Clearly this will end up in the courts, but I think that whoever brings the action will end up taking Real Estate 101 via the judge.
True. It is clearly stated in the “whereas” – access by the public to remote areas of the property. Don’t need a road if they are just going to be hiking in. This doesn’t need to end up in court. First it looks likely that the road will be open as part of the classification. Second it depends on what the town actually figured they were getting. If it is public motorized access. Why in the world didn’t they just say that it was a deeded ROW for motorized access. Given the easement and the rights that the town does have I think a wilderness classification that would shut it all down (although not impossible) is highly unlikely. The ASLMP has to take into consideration the characteristics of the property and this easement is one important one.
I agree that it’s doesn’t need to end up in court, but based on recent events with other properties (Essex) I’m fairly certain that ultimately it will.
I’m very proud of these organizations who stood up for stronger wilderness proposals. Wilderness has nonhuman importance, which should be factored in with a tract this ecologically significant. In my visit to the Boreas Ponds Tract earlier this month (which only required a 45-minute stroll on a gentle road from the interim parking area 3.1 miles north of Blue Ridge Road), I was absolutely amazed with the silent splendor of the region. Motorized access removes this silence, a rare treasure in an increasingly mechanized society. The moose, common mergansers, and loons would agree: this should be a wild place forever.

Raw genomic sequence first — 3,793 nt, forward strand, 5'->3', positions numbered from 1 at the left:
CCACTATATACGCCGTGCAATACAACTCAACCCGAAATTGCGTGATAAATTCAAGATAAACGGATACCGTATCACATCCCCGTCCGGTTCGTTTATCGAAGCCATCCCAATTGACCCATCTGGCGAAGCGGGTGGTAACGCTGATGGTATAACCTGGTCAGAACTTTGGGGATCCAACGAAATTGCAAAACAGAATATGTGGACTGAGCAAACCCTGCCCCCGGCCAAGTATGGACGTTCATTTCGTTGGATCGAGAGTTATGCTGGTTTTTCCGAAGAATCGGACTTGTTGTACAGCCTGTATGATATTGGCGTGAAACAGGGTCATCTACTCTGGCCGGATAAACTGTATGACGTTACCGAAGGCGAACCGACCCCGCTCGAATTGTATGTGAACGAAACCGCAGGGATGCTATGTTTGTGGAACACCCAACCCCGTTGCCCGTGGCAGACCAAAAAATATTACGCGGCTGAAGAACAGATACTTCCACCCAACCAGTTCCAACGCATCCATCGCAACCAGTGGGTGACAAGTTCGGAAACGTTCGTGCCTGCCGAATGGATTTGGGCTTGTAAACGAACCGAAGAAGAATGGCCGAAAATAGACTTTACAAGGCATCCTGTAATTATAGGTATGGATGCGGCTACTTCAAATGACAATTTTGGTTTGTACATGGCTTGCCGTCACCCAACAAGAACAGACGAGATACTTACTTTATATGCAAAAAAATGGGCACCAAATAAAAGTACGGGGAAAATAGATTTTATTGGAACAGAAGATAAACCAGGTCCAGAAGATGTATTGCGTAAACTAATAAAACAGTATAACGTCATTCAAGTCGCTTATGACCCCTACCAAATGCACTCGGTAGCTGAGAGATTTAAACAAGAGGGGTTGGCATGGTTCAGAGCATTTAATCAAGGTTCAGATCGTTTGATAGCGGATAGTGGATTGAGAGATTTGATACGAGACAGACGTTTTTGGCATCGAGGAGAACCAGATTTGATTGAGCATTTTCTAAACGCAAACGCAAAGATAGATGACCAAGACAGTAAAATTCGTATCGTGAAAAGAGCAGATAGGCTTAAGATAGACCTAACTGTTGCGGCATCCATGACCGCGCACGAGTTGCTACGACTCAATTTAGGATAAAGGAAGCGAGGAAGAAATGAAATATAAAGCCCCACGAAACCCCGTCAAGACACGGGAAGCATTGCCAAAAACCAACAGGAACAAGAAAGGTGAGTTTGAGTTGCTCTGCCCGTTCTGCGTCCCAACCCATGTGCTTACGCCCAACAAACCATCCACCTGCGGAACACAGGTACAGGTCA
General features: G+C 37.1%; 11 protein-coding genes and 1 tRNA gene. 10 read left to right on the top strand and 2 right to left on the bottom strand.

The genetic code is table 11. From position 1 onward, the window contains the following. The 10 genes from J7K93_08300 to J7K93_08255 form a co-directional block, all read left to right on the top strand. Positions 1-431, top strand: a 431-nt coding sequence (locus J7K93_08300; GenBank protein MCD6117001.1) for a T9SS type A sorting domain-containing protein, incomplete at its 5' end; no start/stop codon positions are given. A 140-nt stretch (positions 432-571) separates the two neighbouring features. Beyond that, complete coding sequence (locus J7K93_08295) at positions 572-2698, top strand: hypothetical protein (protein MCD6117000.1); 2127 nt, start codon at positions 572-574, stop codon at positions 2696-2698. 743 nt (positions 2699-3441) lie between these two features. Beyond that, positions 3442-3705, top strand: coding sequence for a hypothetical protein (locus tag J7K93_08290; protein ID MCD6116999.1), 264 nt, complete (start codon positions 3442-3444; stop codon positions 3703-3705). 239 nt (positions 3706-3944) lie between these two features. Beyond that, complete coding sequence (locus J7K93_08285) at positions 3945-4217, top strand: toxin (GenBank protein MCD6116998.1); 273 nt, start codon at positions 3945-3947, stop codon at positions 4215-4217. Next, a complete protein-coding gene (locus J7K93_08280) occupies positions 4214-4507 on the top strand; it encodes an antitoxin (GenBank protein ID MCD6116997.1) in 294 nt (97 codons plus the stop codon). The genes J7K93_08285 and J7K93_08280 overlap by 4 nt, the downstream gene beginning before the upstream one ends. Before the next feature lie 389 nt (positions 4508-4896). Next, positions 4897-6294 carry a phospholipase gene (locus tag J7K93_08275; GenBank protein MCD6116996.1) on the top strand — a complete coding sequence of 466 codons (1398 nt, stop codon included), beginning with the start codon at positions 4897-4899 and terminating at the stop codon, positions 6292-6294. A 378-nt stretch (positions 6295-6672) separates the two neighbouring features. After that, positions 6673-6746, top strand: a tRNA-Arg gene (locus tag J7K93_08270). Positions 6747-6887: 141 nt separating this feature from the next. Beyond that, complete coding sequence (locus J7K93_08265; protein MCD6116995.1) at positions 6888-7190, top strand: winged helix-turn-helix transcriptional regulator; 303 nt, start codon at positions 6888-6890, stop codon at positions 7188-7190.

So the green groups are asking APA to throw away the work that APA staff already performed. I’m sure that they will get right on that……..
We know that the folks working over at APA and DEC who are tasked with these projects have a certain level of education in certain diciplines in order to qualify for the positions they hold. To see exactly what these minimum educational requirements are you can look up various job descptions for different APA and DEC positions.
What do we know about the educational background of the various vocal individuals in the green groups who are advocating scrapping the work of the APA staff?
I see Janeway and Gibson have relevant educational background, but what about Protect and ADK who don’t even list the qualifications of their staff or board?
What about AWA? What qualifications do their leaders have that we should be seriously considering their ideas? Their “About Us” page qualifies them as “a trio of outdoor enthusiasts”. Wonderful. I’m enthusiastic about hiking gear, but I don’t pretend to know more about it than the manufacturers, nor do I tell them how to do their jobs. I’m not qualified to do that.
Don’t blow a fuse. The groups are only asking the APA to reject the proposals – as is their right. The APA will do whatever it wants, regardless of their educations.